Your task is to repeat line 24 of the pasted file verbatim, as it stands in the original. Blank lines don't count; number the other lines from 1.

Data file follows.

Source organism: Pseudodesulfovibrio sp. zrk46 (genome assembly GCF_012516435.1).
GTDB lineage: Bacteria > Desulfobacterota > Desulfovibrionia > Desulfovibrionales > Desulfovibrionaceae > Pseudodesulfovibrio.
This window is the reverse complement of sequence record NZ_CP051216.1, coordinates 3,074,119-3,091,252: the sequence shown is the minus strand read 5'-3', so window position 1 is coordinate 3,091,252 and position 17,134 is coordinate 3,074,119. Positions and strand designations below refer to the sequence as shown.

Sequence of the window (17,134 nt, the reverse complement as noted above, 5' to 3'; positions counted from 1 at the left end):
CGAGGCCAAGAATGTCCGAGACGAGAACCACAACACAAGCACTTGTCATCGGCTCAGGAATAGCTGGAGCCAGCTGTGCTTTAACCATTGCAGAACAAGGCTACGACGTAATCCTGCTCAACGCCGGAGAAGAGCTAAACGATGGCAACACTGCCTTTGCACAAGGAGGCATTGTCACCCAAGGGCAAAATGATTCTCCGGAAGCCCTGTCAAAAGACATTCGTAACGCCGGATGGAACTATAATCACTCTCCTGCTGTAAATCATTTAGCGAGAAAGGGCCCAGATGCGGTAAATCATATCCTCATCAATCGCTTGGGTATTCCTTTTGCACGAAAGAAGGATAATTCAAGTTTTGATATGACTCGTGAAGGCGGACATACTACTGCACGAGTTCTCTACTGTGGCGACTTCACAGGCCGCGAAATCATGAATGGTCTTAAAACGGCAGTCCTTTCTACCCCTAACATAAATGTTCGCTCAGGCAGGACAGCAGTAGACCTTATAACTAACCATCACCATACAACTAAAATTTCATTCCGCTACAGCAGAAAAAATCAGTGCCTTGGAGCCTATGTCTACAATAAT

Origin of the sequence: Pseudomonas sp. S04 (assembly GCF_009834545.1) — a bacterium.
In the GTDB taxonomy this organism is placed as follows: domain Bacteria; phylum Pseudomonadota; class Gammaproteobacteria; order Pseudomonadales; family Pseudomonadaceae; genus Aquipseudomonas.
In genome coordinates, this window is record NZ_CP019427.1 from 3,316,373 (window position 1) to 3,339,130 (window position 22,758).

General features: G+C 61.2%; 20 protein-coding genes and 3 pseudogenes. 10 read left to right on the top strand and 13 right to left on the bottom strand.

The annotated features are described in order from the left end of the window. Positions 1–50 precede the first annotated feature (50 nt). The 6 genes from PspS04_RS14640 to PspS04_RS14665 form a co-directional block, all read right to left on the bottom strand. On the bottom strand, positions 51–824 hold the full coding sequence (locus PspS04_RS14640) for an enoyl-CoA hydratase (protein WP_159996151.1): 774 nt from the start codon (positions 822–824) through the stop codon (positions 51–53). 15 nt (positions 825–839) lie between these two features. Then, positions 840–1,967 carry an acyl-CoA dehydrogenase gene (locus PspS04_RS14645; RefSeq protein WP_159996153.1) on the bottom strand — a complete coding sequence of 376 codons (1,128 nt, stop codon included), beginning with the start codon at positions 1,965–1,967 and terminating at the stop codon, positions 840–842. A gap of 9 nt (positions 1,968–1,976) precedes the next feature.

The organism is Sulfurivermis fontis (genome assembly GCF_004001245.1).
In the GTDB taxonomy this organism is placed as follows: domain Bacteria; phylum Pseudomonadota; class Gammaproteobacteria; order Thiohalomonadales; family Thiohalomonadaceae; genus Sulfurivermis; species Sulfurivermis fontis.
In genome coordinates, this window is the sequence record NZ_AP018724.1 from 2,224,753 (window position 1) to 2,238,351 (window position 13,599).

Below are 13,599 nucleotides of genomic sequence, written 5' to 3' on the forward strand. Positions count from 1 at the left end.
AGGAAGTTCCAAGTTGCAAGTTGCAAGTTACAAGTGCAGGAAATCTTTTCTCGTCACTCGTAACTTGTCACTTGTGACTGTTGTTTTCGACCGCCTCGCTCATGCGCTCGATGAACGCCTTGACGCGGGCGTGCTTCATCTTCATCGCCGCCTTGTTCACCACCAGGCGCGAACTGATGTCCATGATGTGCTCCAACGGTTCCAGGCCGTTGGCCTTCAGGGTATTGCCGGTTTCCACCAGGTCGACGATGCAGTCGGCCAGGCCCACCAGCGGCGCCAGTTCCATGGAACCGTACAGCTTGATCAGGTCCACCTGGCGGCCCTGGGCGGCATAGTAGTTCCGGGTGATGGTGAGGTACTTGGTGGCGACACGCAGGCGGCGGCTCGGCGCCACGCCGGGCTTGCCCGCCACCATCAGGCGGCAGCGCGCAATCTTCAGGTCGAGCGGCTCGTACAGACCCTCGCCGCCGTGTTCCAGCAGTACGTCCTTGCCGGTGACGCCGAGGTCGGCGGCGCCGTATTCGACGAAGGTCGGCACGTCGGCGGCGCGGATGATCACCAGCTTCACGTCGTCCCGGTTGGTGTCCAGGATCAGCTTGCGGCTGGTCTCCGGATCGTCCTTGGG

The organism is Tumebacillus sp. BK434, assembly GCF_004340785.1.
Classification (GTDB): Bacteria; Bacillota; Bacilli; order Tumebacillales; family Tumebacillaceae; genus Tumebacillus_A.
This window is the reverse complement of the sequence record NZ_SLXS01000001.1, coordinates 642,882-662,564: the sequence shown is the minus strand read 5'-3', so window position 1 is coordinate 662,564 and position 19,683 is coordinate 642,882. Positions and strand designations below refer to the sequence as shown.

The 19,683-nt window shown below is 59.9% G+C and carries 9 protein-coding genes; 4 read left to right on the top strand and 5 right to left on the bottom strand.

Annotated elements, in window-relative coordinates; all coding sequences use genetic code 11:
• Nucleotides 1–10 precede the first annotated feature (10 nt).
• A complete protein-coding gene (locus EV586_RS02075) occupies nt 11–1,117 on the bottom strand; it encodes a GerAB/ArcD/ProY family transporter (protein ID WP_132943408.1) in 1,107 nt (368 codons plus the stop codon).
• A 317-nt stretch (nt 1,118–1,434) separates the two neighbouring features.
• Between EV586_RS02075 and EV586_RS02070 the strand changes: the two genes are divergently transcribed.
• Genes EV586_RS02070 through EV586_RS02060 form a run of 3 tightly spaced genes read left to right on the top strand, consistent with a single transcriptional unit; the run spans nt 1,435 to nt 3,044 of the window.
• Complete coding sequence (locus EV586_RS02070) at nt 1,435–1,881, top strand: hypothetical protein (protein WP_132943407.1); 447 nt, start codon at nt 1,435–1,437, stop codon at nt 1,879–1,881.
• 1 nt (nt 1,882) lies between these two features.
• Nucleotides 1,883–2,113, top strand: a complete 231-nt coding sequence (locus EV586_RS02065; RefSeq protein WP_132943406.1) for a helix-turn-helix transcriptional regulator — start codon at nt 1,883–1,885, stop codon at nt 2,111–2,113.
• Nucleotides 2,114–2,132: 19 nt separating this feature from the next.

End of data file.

• Between EV586_RS02075 and EV586_RS02070 the strand changes: the two genes are divergently transcribed.